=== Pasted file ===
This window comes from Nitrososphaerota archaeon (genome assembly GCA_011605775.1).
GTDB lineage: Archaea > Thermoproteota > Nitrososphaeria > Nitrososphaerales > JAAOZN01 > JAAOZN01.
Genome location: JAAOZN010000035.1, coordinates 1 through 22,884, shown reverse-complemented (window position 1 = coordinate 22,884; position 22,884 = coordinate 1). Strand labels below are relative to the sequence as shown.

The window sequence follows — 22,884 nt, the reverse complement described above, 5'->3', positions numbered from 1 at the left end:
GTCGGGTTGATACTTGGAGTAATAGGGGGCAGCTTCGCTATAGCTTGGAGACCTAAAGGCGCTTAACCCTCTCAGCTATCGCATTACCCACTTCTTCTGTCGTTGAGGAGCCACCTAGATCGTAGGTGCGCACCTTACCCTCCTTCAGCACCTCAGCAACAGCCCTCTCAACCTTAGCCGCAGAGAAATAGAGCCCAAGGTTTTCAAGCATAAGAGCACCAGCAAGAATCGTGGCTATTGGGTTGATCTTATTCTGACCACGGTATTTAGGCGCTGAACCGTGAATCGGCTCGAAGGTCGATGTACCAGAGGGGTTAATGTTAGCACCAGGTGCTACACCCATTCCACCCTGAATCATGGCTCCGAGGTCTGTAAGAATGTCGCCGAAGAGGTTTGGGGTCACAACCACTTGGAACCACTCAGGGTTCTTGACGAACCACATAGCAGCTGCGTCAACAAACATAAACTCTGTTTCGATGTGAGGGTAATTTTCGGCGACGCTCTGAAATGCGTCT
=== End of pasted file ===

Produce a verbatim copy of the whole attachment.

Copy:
This window comes from Nitrososphaerota archaeon (genome assembly GCA_011605775.1).
GTDB lineage: Archaea > Thermoproteota > Nitrososphaeria > Nitrososphaerales > JAAOZN01 > JAAOZN01.
Genome location: JAAOZN010000035.1, coordinates 1 through 22,884, shown reverse-complemented (window position 1 = coordinate 22,884; position 22,884 = coordinate 1). Strand labels below are relative to the sequence as shown.

The window sequence follows — 22,884 nt, the reverse complement described above, 5'->3', positions numbered from 1 at the left end:
GTCGGGTTGATACTTGGAGTAATAGGGGGCAGCTTCGCTATAGCTTGGAGACCTAAAGGCGCTTAACCCTCTCAGCTATCGCATTACCCACTTCTTCTGTCGTTGAGGAGCCACCTAGATCGTAGGTGCGCACCTTACCCTCCTTCAGCACCTCAGCAACAGCCCTCTCAACCTTAGCCGCAGAGAAATAGAGCCCAAGGTTTTCAAGCATAAGAGCACCAGCAAGAATCGTGGCTATTGGGTTGATCTTATTCTGACCACGGTATTTAGGCGCTGAACCGTGAATCGGCTCGAAGGTCGATGTACCAGAGGGGTTAATGTTAGCACCAGGTGCTACACCCATTCCACCCTGAATCATGGCTCCGAGGTCTGTAAGAATGTCGCCGAAGAGGTTTGGGGTCACAACCACTTGGAACCACTCAGGGTTCTTGACGAACCACATAGCAGCTGCGTCAACAAACATAAACTCTGTTTCGATGTGAGGGTAATTTTCGGCGACGCTCTGAAATGCGTCT